Note   By default, the Office XP Web Components are installed in all editions of Microsoft Office XP. You can find more information about installation and licensing in the knowledge base article 288729 OFFXP: General Information About Licensing and Using Office XP Web Components.

The Office XP Web Component Toolpack

In this article we will examine the PivotTable Printing Code sample. This sample is included in the Office XP Web Component Toolpack (referred to as the Toolpack for the remainder of the article). The Toolpack contains a wealth of information, demonstrations, and code samples to help you get the most out of the Office XP Web Components. This includes code walkthroughs, an interactive code library, and a number of code samples to illustrate creating business intelligence solutions with the PivotTable component. This article will also focus on the PivotTable component.

The PivotTable List Printing Code Sample

The PivotTable List Printing Code sample provides the code and files that can be used to create a dynamic link library (DLL) which links the PivotTable component hosted in a Web page in Internet Explorer with the printing capabilities of Excel.


Figure 1. The PivotTable List Printing Code sample

The PivotTable List Printing Code sample adds a Printing object onto the PivotTable object. It has support for Print and Print Preview modes.

To summarize what the sample does, the code retrieves a hypertext markup language (HTML) representation of the current view from the PivotTable component. It then automates an instance of Excel and inserts the HTML view. Depending on the parameters passed to it, Excel will either display the data from the PivotTable component in Print Preview mode or print the data. This gives PivotTable component users all of the power of printing from Excel within their Web browser.

PivotTable List Printing Code Sample Contents

The PivotTable List Printing Code sample consists of the following files:

  • PivotPrint.htm—The Web page user interface containing the PivotTable component and the code that initializes and controls the toolbar, command buttons, and context-menu options.
  •—The HTML component file that contains code that enhances the functionality of the Office XP Web Components. This file sets up certain events that respond when the user clicks command buttons on the PivotPrint.htm Web page. It also contains the procedure that calls the code that automates Excel.
  • Helper.cls—A class module that contains the code which automates Excel and passes the PivotTable component data. This module is contained in the PivotPrint.dll.
  • BrowserSafe.bas—This module contains the code to implement the IObjectSafety interface. This module is also contained in the PivotPrint.dll.
  •—Contains the PivotPrint.dll and others files used to deploy the sample.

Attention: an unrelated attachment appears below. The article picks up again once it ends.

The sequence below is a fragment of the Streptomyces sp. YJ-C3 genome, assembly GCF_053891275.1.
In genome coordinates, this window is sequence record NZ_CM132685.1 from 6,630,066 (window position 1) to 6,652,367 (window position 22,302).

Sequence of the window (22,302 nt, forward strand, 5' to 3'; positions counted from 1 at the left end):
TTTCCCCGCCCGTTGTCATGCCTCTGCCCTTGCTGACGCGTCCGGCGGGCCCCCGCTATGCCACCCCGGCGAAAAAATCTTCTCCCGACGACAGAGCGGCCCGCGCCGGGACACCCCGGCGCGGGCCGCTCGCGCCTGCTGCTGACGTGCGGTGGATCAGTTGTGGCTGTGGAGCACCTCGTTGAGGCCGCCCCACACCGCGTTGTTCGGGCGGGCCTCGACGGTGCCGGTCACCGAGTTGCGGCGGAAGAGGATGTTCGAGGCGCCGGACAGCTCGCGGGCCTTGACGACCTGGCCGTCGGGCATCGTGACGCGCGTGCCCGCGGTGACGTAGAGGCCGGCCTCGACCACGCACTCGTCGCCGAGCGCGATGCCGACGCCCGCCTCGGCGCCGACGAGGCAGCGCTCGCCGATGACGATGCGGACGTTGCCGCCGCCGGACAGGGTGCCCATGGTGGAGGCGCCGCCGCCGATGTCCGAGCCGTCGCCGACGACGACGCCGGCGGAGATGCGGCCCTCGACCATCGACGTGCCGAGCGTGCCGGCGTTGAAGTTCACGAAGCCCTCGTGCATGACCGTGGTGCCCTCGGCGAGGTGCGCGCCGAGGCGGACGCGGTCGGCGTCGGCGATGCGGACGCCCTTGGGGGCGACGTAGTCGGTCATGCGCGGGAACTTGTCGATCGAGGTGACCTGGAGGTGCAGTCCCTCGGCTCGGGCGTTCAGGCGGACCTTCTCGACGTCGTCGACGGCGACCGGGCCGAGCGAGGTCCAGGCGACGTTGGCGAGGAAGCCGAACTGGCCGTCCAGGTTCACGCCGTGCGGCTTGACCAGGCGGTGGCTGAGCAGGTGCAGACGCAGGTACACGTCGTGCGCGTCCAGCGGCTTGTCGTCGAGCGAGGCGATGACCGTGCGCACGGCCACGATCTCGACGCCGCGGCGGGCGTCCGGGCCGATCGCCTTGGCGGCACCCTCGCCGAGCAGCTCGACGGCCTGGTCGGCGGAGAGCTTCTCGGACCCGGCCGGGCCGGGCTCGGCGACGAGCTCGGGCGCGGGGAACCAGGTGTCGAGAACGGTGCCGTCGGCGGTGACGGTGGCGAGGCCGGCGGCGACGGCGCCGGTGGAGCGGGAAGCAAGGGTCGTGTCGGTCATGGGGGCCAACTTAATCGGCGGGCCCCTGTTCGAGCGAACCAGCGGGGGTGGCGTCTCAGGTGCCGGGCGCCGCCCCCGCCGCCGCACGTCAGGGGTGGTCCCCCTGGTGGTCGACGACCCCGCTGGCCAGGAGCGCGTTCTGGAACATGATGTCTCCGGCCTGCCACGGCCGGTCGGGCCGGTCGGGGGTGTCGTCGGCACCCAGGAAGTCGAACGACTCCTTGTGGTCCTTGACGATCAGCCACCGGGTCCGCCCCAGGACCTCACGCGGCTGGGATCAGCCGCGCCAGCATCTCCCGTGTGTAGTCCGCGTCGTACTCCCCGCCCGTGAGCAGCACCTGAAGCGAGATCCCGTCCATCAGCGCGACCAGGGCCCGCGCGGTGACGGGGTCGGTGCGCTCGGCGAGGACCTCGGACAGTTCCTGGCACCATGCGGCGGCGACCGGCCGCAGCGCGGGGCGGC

• DataConn.js—Contains the code to connect to the data source and retrieve the records used by the PivotTable component.
  • PivotPrint.vbp—Contains Helper.cls and BrowserSafe.bas. Can be used to create the PivotPrint.dll from Microsoft Visual Basic.

The following figure illustrates where each file fits into the flow of the sample. Each file will be discussed in more detail in this article.


Figure 2. Files used in the PivotTable List Printing Code sample

The PivotTable List Printing Code Sample Web Page

You can start the sample by opening the PivotPrint.htm Web page (see Figure 1) in Internet Explorer. The page consists of the PivotTable component, some explanatory text, and a combination of HTML and JScript code. When the page is first opened, the statement <body onload='init()'> ensures that the following JScript code runs. The init function does a couple of things.

function init()
   { = "../common/";
   if (!InvoicesConnection(1).ApplyTo(pt))
      alert ("Error connecting to data source.");

First, the init function sets the PrintCodeBase property equal to the location of the cabinet (CAB) installation file. CAB files are typically used for deploying ActiveX® and other controls and files. In this case, PrintCodeBase points to the file which contains PivotPrint.dll and other files used to define the Printing class of the PivotTable component used with this sample. The PrintCodeBase property is defined in the file which we will examine shortly.

The init function also contains an if statement that encloses the code to establish a connection to the data source for the PivotTable component. The InvoicesConnection function, which is stored in the DataConn.js file, creates the connection to the Invoices query in the Northwind.mdb sample database:

function InvoicesConnection(iDepth)
   var ci = new ConnectionInfo();

   ci.ConnectionString = "Provider=Microsoft.Jet.OLEDB.4.0; 
      User ID=Admin; Data Source=" + getLocalPath(iDepth) + 
        "\\data\\Northwind.mdb; Mode=ReadWrite";
   ci.DataMember = "Invoices";

   return ci;

The InvoicesConnection function returns a ConnectionInfo expression with the information to connect to the Invoices query. This information comes from The ConnectionInfo function.

Note   Functions in JScript, such as the
function, are considered expressions when declared with parentheses.